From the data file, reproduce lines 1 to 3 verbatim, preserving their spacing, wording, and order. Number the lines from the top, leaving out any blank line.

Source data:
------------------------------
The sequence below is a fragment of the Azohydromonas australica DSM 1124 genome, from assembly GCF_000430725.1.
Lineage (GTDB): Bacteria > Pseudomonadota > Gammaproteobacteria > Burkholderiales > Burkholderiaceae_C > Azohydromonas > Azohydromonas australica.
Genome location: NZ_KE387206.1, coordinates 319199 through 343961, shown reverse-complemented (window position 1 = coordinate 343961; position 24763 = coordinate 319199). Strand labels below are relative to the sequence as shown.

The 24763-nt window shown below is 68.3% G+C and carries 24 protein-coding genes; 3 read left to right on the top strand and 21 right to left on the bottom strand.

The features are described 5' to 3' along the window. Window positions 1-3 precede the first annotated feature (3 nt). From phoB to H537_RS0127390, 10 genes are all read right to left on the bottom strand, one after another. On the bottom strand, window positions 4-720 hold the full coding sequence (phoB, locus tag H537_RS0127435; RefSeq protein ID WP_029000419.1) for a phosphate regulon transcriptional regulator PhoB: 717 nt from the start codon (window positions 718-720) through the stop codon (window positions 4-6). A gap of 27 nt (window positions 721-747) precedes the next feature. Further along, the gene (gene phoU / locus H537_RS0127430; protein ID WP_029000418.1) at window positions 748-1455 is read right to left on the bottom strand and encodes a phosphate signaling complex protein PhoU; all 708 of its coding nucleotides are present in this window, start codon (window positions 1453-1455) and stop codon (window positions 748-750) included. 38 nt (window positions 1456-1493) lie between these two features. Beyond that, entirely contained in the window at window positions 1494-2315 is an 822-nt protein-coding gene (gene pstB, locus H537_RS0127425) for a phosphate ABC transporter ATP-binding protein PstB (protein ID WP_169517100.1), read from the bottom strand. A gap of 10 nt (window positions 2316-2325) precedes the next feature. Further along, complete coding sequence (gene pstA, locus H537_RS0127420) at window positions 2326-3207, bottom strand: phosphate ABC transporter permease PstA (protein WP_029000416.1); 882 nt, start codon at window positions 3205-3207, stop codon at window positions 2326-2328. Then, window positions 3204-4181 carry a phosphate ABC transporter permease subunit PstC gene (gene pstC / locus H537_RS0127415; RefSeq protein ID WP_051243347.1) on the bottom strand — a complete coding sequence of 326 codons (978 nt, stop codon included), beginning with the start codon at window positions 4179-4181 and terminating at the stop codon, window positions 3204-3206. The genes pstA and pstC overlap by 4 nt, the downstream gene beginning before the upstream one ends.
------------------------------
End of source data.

The sequence below is a fragment of the Azohydromonas australica DSM 1124 genome, from assembly GCF_000430725.1.
Lineage (GTDB): Bacteria > Pseudomonadota > Gammaproteobacteria > Burkholderiales > Burkholderiaceae_C > Azohydromonas > Azohydromonas australica.
Genome location: NZ_KE387206.1, coordinates 319199 through 343961, shown reverse-complemented (window position 1 = coordinate 343961; position 24763 = coordinate 319199). Strand labels below are relative to the sequence as shown.